When we discuss concepts as diverse as languages on a global scale, you can bet that the numbers are going to be impressive.
Most of us struggle to name 30 languages without resorting to listing countries with ridiculous, invented suffixes. But the organisation Ethnologue has done extensive research into the languages of the world.
They have compiled a list of all the world’s languages and even arrived at a total number. Using some of their information we have hand-picked eight of the most extraordinary and unbelievable figures, so that you don’t have to, and they are quite incredible...
1) Globally speaking
We´ll kick off with the big one, the one we’ve all been waiting for…
Surprisingly, only 4% of these languages are European.As Ethnologue say themselves, ‘this number is constantly in flux’. It is subject to change as we learn more and more about the world’s languages every day. If you want to read more about Ethnologue’s findings then click here.
2) 1,000 languages
The Encyclopedia Britannica has a reputation of being the ultimate point of reference in terms of, well, anything. If you have an argument to settle then this monster of a book is where you turn - no one will question its authenticity.
However, one hundred years ago things weren’t quite so easy to define or estimate. Understandably they were way off in their approximation of how many languages there were globally.
3) Languages in danger
This is one of the more sobering figures we have picked out. Many languages, mainly in rural and tribal communities, have only a handful of speakers and in many cases these numbers are declining.
One reason, especially in South American countries such as Peru and Brazil, is that the people who still live in the rainforests have to compete with illegal poachers, loggers and drug traffickers, but one of the biggest threats is disease.
Many tribes that have remained isolated from the outside world have not developed immunities to the diseases that are nothing more than mild irritations to you and me.
Often people attempt to help the tribes by giving them food and clothing, unknowingly giving them much more. With so many endangered languages in far-flung places, many of them are one epidemic away from extinction.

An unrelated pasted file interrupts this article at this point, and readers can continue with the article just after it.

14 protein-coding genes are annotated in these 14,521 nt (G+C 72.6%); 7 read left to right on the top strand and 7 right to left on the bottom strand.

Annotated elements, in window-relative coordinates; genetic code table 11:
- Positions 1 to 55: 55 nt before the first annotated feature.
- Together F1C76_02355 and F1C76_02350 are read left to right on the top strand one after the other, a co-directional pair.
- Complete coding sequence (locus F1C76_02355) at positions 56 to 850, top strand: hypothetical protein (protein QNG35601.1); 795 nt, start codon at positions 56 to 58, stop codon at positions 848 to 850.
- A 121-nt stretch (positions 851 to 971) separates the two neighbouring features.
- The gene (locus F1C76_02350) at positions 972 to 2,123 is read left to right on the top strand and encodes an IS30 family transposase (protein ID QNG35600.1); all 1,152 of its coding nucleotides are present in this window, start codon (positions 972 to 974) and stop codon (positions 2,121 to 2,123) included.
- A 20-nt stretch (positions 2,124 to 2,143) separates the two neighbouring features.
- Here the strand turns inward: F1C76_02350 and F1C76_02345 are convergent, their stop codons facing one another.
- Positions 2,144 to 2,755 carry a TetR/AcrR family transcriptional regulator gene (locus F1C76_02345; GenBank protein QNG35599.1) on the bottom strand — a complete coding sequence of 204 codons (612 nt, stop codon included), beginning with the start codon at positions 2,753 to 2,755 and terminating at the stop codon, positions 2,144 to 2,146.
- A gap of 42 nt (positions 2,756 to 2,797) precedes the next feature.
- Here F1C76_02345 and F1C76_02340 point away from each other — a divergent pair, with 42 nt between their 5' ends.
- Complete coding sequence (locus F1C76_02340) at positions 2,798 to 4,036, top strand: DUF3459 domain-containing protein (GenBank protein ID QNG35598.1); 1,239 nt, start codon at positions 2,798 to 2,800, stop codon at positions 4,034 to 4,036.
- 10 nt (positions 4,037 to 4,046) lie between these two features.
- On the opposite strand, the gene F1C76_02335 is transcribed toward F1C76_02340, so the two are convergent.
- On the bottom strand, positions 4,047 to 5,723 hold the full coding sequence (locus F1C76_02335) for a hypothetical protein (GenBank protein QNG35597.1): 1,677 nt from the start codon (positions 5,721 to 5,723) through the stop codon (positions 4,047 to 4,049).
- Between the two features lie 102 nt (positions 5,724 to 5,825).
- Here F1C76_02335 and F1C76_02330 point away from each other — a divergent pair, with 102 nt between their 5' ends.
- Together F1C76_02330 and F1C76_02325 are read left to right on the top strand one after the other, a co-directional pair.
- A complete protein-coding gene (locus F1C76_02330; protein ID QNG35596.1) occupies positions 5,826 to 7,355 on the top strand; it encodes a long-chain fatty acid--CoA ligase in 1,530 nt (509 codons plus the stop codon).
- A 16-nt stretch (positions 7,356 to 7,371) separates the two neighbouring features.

4) Papua New Guinea
It is hard to believe that a country of just over 7 million people, is the most linguistically diverse nation on earth.
Some estimation put the number of languages in Papua New Guinea as even higher than 840.
5) How the other half speak
Keeping in mind the number of languages in the world, the fact that half of the population speaks only 0.3% of those languages is mind-boggling. Obviously this tiny percentage includes the most well-known languages such as Mandarin, English, Spanish, Hindi and Arabic.
The worry amongst linguists is that these few dominating languages will grow, as they already are, and oust the thousands of smaller ones. In reality over 2,000 of the world´s 7,097 languages have less than 1,000 speakers.
6) The common tongue
The people of China make up almost 20% of the world´s population, so 14.4% of the globe speaking Mandarin is hardly a surprise, but still a hugely impressive number.
7) London’s talking
After learning this figure I actually asked several people I know (of varying levels of world knowledge) how many languages they thought there were in London. Despite receiving a response of “a million..?” from a 10 year old, most people guessed somewhere between 20 and 60, which just goes to show the unexpected and underestimated diversity to be found on the streets of the world´s megacities such as London.
8) Concrete jungle
If you thought 300 languages in London was impressive then New York trumps that – no pun intended. Dominated of course by English, Spanish and the other usual suspects,
New York´s pavements (or sidewalks) are lined with hundreds of languages that we have never even heard of. Mass human concentration on this scale is the prime place to find such multiplicity, and New York, a place of extremes was never going to disappoint.
Languages are a huge part of many people´s lives, and learning a foreign language is one of the most rewarding experiences there is.
But to discover some of these near-inconceivable numbers has been really eye-opening in terms of the diversity and complexity all around us, as well as the fragility of so many languages.
When we think about extinction we generally think of animals, but the very real fact is that languages can, and do, go extinct. Maybe this is an unstoppable process that we are powerless to change but knowing these things is empowering in itself, as well as being incredibly interesting.
Dec 14, 2016 by Matt
Really interesting article. I am a Brit who speaks several languages (yes - shock horror we do exist!). Some of my favourite words or phrases are as follows: "chuchichäschtli" (a sure sign you know Swiss German if you can utter the word without choking), "Muskelkarte" (there is no direct equivalent in English, but I envision it as someone being stiff having danced too strenuously at a beerfest) and "Kalai Vanakkam" (a simple good morning in Tamil, but you mispronounce it it sounds like you are saying "hello buffalo").
posted 2 years ago by Jennifer
A great article! Found some new and useful information, thank you!
posted 3 years ago by Valeriia
London is beautiful.
posted 3 years ago by Leticia
London is a cosmopolitan city. I want to live in London.
posted 3 years ago by Ahmet Cagdas
London is a cosmopolitan city which welcomes people from all over the world, therefore no surprise finding all the languages spoken in its streets.
posted 3 years ago by ISSAM
Love it! Would love to know in Paris ;)
posted 3 years ago by Sophie
It is a good thing living in London for people studying foreign languages so that they could practise more languages at the same time having the possibility to get in contact with people coming from all over the world.
posted 3 years ago by Fiorella